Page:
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Writing Tips

Tips for success

Find tips below on how to write a resume, cover letter and reference page. 

If you need help creating or having your documents critiqued, or if you have any questions, contact Career Services.

Writing a Resume

The number one goal of a resume is to win you an interview. It is an advertisement for YOU! 8 out of 10 resumes are discarded with only a 10-second glance.

  • For entry-level positions, or if you don’t have a lot of work experience, you may want to start with your contact information then your education, experience, extracurricular activities, and honors and awards.
  • Contact information should include your name, address, phone number and email.
  • Your education section should include your university name, your major, years attended, anticipated graduation date and GPA is 3.0 or above. If you graduated with honors, such as summa cum laude, include those.
  • Each job should be organized in reverse chronological order and include the company name, what your title was, city and state, and the dates you worked there. 
  • Keep it concise, consistent and easy to read.
  • Apart from the job description and requirements, research the company website to figure out what they value. Look for ways to use exact words and phrases from the job description, within your resume. Customize your resume to each job ad.
  • Use numbers to make your resume seem more impressive. Metrics, data, or any kind of stats help recruiters and hiring managers see the impact you made.
  • Use powerful action verbs to liven up your resume. Weak, vague, or overused verbs can actually diminish the excellent work you have done.
    • EXAMPLES:
      • Action verbs for communication skills: Instead of: talked, led, presented, organized, USE: addressed, corresponded, persuaded, publicized, reconciled
      • Action verbs for organizational skills: Instead of: organized, ordered, filed, USE: catalogued, executed, monitored, operated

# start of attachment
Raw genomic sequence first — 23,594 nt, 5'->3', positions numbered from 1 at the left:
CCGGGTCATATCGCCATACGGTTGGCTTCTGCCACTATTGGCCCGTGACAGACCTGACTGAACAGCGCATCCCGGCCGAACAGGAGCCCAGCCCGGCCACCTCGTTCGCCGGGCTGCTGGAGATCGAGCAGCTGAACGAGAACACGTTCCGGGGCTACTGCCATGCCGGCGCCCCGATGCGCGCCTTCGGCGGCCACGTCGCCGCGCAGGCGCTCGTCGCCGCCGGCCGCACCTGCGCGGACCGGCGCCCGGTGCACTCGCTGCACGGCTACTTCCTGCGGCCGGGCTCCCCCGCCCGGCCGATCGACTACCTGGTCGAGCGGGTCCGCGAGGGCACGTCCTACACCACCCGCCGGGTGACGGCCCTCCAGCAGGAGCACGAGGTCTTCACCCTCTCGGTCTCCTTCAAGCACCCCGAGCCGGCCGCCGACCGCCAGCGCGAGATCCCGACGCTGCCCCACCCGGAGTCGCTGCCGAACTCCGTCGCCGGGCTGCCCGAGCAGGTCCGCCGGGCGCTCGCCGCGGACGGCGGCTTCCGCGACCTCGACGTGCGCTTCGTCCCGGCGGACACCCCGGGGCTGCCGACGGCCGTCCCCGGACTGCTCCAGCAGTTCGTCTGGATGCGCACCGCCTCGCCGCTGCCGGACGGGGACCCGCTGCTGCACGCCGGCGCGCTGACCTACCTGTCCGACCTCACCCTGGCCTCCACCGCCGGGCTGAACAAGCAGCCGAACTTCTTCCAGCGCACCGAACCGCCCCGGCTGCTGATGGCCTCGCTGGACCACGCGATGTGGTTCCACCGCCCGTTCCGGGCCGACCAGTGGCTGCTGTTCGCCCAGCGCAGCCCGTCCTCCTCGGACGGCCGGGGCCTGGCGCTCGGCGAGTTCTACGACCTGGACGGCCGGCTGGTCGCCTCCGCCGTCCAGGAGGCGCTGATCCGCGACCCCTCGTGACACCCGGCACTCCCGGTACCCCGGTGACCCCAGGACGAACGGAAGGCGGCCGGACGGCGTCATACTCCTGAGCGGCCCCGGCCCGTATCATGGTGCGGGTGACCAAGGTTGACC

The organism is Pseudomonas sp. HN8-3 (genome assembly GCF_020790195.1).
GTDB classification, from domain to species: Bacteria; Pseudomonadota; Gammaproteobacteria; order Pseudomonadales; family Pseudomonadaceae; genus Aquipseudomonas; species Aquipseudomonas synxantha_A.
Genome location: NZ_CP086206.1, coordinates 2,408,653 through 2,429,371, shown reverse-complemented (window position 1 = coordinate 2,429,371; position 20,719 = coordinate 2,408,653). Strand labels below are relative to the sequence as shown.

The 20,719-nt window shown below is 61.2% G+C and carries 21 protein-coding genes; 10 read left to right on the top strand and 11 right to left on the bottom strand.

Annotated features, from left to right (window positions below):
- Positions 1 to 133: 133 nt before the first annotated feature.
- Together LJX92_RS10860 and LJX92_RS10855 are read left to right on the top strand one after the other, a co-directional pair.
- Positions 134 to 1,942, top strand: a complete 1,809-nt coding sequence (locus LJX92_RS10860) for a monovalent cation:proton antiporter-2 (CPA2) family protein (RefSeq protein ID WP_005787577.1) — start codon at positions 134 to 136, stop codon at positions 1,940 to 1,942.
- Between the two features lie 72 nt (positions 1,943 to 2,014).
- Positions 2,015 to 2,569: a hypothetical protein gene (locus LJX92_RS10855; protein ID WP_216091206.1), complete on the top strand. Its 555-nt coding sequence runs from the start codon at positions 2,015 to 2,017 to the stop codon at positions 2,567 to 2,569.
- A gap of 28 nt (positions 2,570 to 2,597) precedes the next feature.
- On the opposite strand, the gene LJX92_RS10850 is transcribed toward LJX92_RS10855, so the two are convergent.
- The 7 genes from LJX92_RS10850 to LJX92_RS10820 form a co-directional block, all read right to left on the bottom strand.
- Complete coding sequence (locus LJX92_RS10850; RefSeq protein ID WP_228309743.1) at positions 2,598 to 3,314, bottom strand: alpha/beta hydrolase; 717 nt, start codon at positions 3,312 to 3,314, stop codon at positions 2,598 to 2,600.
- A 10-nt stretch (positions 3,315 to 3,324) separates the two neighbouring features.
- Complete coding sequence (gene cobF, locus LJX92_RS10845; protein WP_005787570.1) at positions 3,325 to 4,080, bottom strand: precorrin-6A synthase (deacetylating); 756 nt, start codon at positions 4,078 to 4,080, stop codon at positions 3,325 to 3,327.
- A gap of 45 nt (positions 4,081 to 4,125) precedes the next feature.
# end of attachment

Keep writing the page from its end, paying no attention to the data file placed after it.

• Action verbs for management skills: Instead of: led, handled, oversaw, USE: consolidated, appointed, delegated, established
  • Show how extracurricular activities or non-traditional forms of experience you have had, such as volunteer activities, work experience, school projects, internships, hobbies, or sports, can relate to values that a company is looking for.
  • Use reverse chronological order for all information so that the most relevant and recent information is closer to the top.
  • Font: Use an easy-to-read font.
  • Size: 12 pt. font, except for name, which should be larger. Section headings can also be 14 pt. or 16 pt., if needed.
  • Margins: Ideal margins contain overall page margins of one inch.
  • Proofread. Proofread. Proofread. Any spelling, capitalization, punctuation, or grammatical error is 100% unacceptable.
  • Don’t abbreviate or use acronyms- spell everything out. (St., Ave., Cir, B.S., etc.)
  • Have your resume reviewed by Career Services and others within the field.
  • Convert your Word document into a PDF to retain the original formatting when sending as an attachment. Save as pdf.
  • Keep a running Word document on your computer and update it every time you receive an award, scholarship, get a job, etc. This will make it easy to pick out information and transfer it to your resume when you need to update it.
  • Resume Example:

The following sample is for illustrative purposes to provide you with ideas for formatting, content and ways to highlight your own skills and accomplishments.

Dusty Drover Resume Example

  • Resume Target:

Resume Target is a free tool for career development and job readiness. Visit www.resumetarget.com/usao/ to access all of the FREE tools, including more than 1,000 professional resume and cover letter templates, customizable job alert emails, and career advice articles.

  • Action Words and Phrases:

This document provides you with a list of action words and phrases to use on your resume.

Resume Action Words and Phrases

Writing a Cover Letter

A cover letter is your chance to tell a potential employer why you’re are the perfect person for the position. It should be customized for each job you apply to and show off your skills and how they will benefit the company you want to work for. 

  • Parrot the keywords. Just like with your resume, customize your cover letter for each job you apply to. Find important keywords within the job description and use them throughout your cover letter.